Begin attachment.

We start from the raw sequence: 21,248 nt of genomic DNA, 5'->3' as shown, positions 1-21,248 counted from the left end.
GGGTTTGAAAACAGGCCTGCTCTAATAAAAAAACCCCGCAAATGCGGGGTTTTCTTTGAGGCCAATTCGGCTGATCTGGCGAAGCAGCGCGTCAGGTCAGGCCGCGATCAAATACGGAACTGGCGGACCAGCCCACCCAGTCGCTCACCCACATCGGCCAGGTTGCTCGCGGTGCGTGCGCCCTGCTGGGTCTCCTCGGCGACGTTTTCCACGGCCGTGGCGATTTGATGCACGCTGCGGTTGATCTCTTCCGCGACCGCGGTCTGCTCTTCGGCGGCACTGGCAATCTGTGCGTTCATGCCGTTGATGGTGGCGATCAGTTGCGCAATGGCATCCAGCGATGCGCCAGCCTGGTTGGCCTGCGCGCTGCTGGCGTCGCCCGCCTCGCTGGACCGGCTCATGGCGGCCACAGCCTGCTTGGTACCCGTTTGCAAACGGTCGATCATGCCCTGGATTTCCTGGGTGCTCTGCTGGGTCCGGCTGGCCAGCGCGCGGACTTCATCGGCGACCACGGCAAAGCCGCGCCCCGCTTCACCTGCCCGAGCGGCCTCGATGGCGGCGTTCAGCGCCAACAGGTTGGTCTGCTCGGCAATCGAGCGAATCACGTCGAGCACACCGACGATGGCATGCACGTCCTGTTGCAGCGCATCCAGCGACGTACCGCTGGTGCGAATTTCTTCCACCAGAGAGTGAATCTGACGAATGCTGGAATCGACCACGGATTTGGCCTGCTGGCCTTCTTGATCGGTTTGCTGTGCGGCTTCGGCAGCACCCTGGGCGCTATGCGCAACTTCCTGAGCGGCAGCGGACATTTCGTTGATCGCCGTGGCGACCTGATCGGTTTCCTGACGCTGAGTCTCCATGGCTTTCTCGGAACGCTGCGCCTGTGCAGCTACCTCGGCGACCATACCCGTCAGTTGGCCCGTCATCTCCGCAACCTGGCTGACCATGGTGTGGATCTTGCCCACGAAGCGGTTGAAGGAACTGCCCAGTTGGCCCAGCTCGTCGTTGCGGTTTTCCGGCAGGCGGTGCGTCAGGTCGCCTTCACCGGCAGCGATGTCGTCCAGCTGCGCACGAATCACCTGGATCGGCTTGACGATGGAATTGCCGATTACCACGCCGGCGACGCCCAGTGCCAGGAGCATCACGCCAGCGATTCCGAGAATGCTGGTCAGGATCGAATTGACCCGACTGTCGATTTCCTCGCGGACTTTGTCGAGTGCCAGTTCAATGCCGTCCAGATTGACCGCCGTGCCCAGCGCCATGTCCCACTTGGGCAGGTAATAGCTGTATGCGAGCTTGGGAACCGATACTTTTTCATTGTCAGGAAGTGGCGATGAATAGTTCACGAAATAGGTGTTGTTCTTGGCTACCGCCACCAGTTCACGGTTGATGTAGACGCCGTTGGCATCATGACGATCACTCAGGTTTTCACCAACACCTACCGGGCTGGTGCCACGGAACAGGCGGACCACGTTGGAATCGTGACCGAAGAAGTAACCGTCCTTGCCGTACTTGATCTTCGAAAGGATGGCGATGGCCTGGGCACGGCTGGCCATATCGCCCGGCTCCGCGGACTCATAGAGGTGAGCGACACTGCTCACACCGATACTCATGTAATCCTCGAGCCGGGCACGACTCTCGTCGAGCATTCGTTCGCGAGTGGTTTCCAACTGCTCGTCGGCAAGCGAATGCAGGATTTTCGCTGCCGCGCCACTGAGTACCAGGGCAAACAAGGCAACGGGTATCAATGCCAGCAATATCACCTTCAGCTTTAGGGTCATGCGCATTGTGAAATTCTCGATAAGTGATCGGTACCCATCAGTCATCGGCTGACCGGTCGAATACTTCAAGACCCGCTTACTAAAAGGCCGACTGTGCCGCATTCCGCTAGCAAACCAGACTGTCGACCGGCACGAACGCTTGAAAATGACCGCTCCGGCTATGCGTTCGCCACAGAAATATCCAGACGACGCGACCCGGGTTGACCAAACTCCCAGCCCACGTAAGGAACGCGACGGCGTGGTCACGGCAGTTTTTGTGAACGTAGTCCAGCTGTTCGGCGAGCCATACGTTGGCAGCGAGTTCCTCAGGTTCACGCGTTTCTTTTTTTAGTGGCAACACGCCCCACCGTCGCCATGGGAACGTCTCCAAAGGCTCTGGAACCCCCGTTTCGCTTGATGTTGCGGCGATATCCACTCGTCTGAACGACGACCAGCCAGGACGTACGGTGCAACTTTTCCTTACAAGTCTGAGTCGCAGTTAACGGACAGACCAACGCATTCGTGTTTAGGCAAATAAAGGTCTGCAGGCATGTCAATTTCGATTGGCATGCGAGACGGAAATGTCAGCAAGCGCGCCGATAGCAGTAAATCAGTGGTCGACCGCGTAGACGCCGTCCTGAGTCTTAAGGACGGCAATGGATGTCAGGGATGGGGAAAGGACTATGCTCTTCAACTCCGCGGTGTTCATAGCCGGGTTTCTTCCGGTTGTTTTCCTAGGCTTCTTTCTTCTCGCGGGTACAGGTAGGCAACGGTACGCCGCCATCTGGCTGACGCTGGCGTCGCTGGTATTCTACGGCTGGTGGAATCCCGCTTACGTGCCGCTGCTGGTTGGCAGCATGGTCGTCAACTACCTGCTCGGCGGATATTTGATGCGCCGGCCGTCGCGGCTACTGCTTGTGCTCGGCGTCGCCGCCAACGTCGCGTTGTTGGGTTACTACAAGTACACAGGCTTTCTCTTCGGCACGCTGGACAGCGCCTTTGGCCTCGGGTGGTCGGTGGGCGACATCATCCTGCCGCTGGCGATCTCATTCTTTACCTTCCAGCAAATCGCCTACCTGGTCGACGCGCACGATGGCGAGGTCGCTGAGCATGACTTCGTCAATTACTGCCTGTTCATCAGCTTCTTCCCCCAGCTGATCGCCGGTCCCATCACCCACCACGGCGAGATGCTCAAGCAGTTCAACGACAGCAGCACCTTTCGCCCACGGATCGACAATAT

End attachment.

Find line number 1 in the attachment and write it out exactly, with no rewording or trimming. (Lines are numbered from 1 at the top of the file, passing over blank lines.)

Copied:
We start from the raw sequence: 21,248 nt of genomic DNA, 5'->3' as shown, positions 1-21,248 counted from the left end.